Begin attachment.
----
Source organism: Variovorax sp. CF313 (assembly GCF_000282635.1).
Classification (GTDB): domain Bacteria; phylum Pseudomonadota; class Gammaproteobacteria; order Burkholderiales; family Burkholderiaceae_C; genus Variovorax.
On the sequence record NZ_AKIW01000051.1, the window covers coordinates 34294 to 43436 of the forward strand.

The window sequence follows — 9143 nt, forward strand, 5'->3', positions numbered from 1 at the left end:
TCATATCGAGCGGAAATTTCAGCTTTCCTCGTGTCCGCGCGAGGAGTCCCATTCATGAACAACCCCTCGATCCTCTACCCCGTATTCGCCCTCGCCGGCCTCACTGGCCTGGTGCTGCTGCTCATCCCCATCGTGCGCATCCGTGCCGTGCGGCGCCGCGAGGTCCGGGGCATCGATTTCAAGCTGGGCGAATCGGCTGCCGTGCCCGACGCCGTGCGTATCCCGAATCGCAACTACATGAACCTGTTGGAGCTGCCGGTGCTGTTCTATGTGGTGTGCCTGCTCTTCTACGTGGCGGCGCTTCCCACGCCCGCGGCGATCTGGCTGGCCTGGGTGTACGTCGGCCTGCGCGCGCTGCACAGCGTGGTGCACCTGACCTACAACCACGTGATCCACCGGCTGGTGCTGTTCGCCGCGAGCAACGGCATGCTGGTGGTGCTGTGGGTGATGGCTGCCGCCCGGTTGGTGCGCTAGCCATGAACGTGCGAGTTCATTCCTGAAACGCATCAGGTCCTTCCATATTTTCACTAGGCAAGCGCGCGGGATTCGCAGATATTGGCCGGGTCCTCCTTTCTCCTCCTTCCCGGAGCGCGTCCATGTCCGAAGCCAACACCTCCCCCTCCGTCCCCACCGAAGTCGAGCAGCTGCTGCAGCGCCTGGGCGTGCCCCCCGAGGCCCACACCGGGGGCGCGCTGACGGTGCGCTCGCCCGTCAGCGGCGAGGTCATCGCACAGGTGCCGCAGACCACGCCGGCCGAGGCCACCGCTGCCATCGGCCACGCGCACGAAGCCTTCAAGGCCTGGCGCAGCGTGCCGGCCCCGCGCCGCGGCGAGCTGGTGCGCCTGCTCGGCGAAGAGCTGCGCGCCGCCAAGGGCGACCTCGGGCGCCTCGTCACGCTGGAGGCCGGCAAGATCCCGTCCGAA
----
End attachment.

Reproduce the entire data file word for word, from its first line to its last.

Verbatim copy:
Source organism: Variovorax sp. CF313 (assembly GCF_000282635.1).
Classification (GTDB): domain Bacteria; phylum Pseudomonadota; class Gammaproteobacteria; order Burkholderiales; family Burkholderiaceae_C; genus Variovorax.
On the sequence record NZ_AKIW01000051.1, the window covers coordinates 34294 to 43436 of the forward strand.

The window sequence follows — 9143 nt, forward strand, 5'->3', positions numbered from 1 at the left end:
TCATATCGAGCGGAAATTTCAGCTTTCCTCGTGTCCGCGCGAGGAGTCCCATTCATGAACAACCCCTCGATCCTCTACCCCGTATTCGCCCTCGCCGGCCTCACTGGCCTGGTGCTGCTGCTCATCCCCATCGTGCGCATCCGTGCCGTGCGGCGCCGCGAGGTCCGGGGCATCGATTTCAAGCTGGGCGAATCGGCTGCCGTGCCCGACGCCGTGCGTATCCCGAATCGCAACTACATGAACCTGTTGGAGCTGCCGGTGCTGTTCTATGTGGTGTGCCTGCTCTTCTACGTGGCGGCGCTTCCCACGCCCGCGGCGATCTGGCTGGCCTGGGTGTACGTCGGCCTGCGCGCGCTGCACAGCGTGGTGCACCTGACCTACAACCACGTGATCCACCGGCTGGTGCTGTTCGCCGCGAGCAACGGCATGCTGGTGGTGCTGTGGGTGATGGCTGCCGCCCGGTTGGTGCGCTAGCCATGAACGTGCGAGTTCATTCCTGAAACGCATCAGGTCCTTCCATATTTTCACTAGGCAAGCGCGCGGGATTCGCAGATATTGGCCGGGTCCTCCTTTCTCCTCCTTCCCGGAGCGCGTCCATGTCCGAAGCCAACACCTCCCCCTCCGTCCCCACCGAAGTCGAGCAGCTGCTGCAGCGCCTGGGCGTGCCCCCCGAGGCCCACACCGGGGGCGCGCTGACGGTGCGCTCGCCCGTCAGCGGCGAGGTCATCGCACAGGTGCCGCAGACCACGCCGGCCGAGGCCACCGCTGCCATCGGCCACGCGCACGAAGCCTTCAAGGCCTGGCGCAGCGTGCCGGCCCCGCGCCGCGGCGAGCTGGTGCGCCTGCTCGGCGAAGAGCTGCGCGCCGCCAAGGGCGACCTCGGGCGCCTCGTCACGCTGGAGGCCGGCAAGATCCCGTCCGAA